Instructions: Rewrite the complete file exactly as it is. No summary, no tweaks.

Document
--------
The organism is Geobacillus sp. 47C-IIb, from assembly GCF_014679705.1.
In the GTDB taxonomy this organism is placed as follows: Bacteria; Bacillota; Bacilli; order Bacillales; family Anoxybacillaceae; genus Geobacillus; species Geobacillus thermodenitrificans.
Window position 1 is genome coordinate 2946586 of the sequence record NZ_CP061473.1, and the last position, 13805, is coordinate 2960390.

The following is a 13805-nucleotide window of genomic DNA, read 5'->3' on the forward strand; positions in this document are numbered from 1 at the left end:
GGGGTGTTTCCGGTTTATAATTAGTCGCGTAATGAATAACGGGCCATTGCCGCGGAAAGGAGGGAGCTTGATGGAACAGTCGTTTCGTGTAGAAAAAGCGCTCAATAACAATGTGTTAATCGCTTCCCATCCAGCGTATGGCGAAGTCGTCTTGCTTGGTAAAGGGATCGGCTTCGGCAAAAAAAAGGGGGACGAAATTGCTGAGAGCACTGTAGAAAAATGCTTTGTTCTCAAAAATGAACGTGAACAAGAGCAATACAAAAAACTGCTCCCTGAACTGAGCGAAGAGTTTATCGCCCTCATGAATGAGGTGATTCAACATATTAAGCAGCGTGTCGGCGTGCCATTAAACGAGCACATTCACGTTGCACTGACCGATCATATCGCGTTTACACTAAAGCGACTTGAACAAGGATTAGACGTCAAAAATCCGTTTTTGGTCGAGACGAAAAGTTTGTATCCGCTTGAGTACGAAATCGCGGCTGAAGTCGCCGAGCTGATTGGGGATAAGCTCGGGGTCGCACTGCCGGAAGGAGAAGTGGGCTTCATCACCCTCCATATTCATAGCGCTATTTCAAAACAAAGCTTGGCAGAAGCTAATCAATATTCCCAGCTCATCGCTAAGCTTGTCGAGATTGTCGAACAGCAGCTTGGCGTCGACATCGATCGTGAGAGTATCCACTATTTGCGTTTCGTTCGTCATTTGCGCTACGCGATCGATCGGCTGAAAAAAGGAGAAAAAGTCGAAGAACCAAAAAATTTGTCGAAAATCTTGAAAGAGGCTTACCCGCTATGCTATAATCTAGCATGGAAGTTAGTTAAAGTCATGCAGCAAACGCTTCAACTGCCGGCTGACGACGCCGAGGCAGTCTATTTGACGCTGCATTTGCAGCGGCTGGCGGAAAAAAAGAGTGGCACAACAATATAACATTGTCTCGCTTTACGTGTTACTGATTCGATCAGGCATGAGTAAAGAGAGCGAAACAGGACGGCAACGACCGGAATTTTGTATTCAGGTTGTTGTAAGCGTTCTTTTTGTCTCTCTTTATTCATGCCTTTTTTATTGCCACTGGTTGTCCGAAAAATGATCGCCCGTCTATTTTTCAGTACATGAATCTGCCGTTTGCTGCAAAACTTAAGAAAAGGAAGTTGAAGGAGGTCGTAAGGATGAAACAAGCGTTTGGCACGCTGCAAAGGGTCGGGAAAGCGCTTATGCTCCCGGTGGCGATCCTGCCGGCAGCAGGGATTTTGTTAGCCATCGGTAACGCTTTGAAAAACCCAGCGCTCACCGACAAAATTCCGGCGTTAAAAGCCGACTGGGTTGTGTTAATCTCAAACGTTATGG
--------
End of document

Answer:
The organism is Geobacillus sp. 47C-IIb, from assembly GCF_014679705.1.
In the GTDB taxonomy this organism is placed as follows: Bacteria; Bacillota; Bacilli; order Bacillales; family Anoxybacillaceae; genus Geobacillus; species Geobacillus thermodenitrificans.
Window position 1 is genome coordinate 2946586 of the sequence record NZ_CP061473.1, and the last position, 13805, is coordinate 2960390.

The following is a 13805-nucleotide window of genomic DNA, read 5'->3' on the forward strand; positions in this document are numbered from 1 at the left end:
GGGGTGTTTCCGGTTTATAATTAGTCGCGTAATGAATAACGGGCCATTGCCGCGGAAAGGAGGGAGCTTGATGGAACAGTCGTTTCGTGTAGAAAAAGCGCTCAATAACAATGTGTTAATCGCTTCCCATCCAGCGTATGGCGAAGTCGTCTTGCTTGGTAAAGGGATCGGCTTCGGCAAAAAAAAGGGGGACGAAATTGCTGAGAGCACTGTAGAAAAATGCTTTGTTCTCAAAAATGAACGTGAACAAGAGCAATACAAAAAACTGCTCCCTGAACTGAGCGAAGAGTTTATCGCCCTCATGAATGAGGTGATTCAACATATTAAGCAGCGTGTCGGCGTGCCATTAAACGAGCACATTCACGTTGCACTGACCGATCATATCGCGTTTACACTAAAGCGACTTGAACAAGGATTAGACGTCAAAAATCCGTTTTTGGTCGAGACGAAAAGTTTGTATCCGCTTGAGTACGAAATCGCGGCTGAAGTCGCCGAGCTGATTGGGGATAAGCTCGGGGTCGCACTGCCGGAAGGAGAAGTGGGCTTCATCACCCTCCATATTCATAGCGCTATTTCAAAACAAAGCTTGGCAGAAGCTAATCAATATTCCCAGCTCATCGCTAAGCTTGTCGAGATTGTCGAACAGCAGCTTGGCGTCGACATCGATCGTGAGAGTATCCACTATTTGCGTTTCGTTCGTCATTTGCGCTACGCGATCGATCGGCTGAAAAAAGGAGAAAAAGTCGAAGAACCAAAAAATTTGTCGAAAATCTTGAAAGAGGCTTACCCGCTATGCTATAATCTAGCATGGAAGTTAGTTAAAGTCATGCAGCAAACGCTTCAACTGCCGGCTGACGACGCCGAGGCAGTCTATTTGACGCTGCATTTGCAGCGGCTGGCGGAAAAAAAGAGTGGCACAACAATATAACATTGTCTCGCTTTACGTGTTACTGATTCGATCAGGCATGAGTAAAGAGAGCGAAACAGGACGGCAACGACCGGAATTTTGTATTCAGGTTGTTGTAAGCGTTCTTTTTGTCTCTCTTTATTCATGCCTTTTTTATTGCCACTGGTTGTCCGAAAAATGATCGCCCGTCTATTTTTCAGTACATGAATCTGCCGTTTGCTGCAAAACTTAAGAAAAGGAAGTTGAAGGAGGTCGTAAGGATGAAACAAGCGTTTGGCACGCTGCAAAGGGTCGGGAAAGCGCTTATGCTCCCGGTGGCGATCCTGCCGGCAGCAGGGATTTTGTTAGCCATCGGTAACGCTTTGAAAAACCCAGCGCTCACCGACAAAATTCCGGCGTTAAAAGCCGACTGGGTTGTGTTAATCTCAAACGTTATGG